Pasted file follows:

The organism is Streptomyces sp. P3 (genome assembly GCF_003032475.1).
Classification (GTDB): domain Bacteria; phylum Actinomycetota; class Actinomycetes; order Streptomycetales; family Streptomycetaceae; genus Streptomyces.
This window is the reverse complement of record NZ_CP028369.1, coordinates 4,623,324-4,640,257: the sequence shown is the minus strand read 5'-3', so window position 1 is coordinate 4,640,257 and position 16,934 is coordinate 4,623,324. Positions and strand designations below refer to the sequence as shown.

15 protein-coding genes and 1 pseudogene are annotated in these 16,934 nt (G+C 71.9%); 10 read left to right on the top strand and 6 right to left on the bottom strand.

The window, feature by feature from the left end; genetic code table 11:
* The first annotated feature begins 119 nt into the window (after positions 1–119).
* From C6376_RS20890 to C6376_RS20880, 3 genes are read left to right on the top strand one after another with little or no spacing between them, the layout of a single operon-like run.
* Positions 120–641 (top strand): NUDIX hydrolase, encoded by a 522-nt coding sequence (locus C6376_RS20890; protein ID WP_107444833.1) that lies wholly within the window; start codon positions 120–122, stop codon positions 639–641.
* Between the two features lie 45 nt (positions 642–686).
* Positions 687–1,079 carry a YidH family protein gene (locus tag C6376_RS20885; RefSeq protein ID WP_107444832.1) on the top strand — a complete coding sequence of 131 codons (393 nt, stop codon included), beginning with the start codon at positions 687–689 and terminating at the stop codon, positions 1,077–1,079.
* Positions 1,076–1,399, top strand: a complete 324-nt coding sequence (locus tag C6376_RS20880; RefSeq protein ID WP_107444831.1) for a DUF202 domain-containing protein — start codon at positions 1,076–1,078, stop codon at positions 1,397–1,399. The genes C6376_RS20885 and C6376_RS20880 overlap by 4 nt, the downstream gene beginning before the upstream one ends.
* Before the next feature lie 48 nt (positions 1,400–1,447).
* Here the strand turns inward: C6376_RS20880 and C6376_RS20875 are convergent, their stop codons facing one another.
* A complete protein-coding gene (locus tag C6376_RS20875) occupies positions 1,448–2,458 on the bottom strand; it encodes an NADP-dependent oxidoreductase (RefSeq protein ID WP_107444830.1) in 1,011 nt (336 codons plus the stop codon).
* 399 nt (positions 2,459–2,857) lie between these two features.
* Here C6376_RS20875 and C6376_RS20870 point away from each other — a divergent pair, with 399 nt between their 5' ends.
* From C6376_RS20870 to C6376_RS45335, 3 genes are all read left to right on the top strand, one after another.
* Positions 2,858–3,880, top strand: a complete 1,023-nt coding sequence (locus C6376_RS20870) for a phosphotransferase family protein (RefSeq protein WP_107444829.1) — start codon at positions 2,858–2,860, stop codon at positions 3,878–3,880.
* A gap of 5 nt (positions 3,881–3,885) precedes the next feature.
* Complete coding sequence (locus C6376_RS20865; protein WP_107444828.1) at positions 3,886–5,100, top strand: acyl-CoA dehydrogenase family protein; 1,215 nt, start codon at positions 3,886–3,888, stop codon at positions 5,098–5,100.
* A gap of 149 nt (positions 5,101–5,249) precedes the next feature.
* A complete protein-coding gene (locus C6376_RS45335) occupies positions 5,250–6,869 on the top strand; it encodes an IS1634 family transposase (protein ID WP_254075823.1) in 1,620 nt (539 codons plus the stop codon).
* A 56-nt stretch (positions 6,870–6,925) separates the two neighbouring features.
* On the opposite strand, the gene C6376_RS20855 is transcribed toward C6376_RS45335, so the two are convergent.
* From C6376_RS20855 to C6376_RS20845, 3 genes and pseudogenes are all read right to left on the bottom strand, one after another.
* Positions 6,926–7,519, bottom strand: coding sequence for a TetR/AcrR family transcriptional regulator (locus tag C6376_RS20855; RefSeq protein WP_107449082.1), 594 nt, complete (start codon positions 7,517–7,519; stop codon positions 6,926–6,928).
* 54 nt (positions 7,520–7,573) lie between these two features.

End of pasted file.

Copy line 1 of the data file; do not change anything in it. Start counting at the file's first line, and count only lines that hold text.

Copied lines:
The organism is Streptomyces sp. P3 (genome assembly GCF_003032475.1).